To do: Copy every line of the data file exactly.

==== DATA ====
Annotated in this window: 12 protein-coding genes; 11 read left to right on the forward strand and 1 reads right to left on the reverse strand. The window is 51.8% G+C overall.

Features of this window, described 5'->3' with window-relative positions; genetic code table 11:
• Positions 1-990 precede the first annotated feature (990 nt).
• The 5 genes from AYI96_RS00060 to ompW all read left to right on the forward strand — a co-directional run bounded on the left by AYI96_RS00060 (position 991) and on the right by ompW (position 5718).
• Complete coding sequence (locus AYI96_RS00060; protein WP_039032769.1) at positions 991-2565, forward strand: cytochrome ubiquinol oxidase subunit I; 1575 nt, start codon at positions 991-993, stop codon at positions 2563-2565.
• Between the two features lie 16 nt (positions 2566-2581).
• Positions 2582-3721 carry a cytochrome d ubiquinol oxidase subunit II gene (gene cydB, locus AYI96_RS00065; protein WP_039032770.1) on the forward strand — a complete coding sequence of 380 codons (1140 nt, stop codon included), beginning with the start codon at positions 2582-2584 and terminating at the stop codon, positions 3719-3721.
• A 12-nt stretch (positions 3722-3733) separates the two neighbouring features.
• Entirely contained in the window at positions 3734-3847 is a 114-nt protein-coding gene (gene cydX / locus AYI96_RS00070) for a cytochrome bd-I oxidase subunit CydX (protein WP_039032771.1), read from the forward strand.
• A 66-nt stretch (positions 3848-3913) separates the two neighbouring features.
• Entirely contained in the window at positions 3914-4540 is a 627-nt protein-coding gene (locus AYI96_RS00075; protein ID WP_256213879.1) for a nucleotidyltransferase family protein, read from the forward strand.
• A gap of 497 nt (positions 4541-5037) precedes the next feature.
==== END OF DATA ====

Annotated in this window: 12 protein-coding genes; 11 read left to right on the forward strand and 1 reads right to left on the reverse strand. The window is 51.8% G+C overall.

Features of this window, described 5'->3' with window-relative positions; genetic code table 11:
• Positions 1-990 precede the first annotated feature (990 nt).
• The 5 genes from AYI96_RS00060 to ompW all read left to right on the forward strand — a co-directional run bounded on the left by AYI96_RS00060 (position 991) and on the right by ompW (position 5718).
• Complete coding sequence (locus AYI96_RS00060; protein WP_039032769.1) at positions 991-2565, forward strand: cytochrome ubiquinol oxidase subunit I; 1575 nt, start codon at positions 991-993, stop codon at positions 2563-2565.
• Between the two features lie 16 nt (positions 2566-2581).
• Positions 2582-3721 carry a cytochrome d ubiquinol oxidase subunit II gene (gene cydB, locus AYI96_RS00065; protein WP_039032770.1) on the forward strand — a complete coding sequence of 380 codons (1140 nt, stop codon included), beginning with the start codon at positions 2582-2584 and terminating at the stop codon, positions 3719-3721.
• A 12-nt stretch (positions 3722-3733) separates the two neighbouring features.
• Entirely contained in the window at positions 3734-3847 is a 114-nt protein-coding gene (gene cydX / locus AYI96_RS00070) for a cytochrome bd-I oxidase subunit CydX (protein WP_039032771.1), read from the forward strand.
• A 66-nt stretch (positions 3848-3913) separates the two neighbouring features.
• Entirely contained in the window at positions 3914-4540 is a 627-nt protein-coding gene (locus AYI96_RS00075; protein ID WP_256213879.1) for a nucleotidyltransferase family protein, read from the forward strand.
• A gap of 497 nt (positions 4541-5037) precedes the next feature.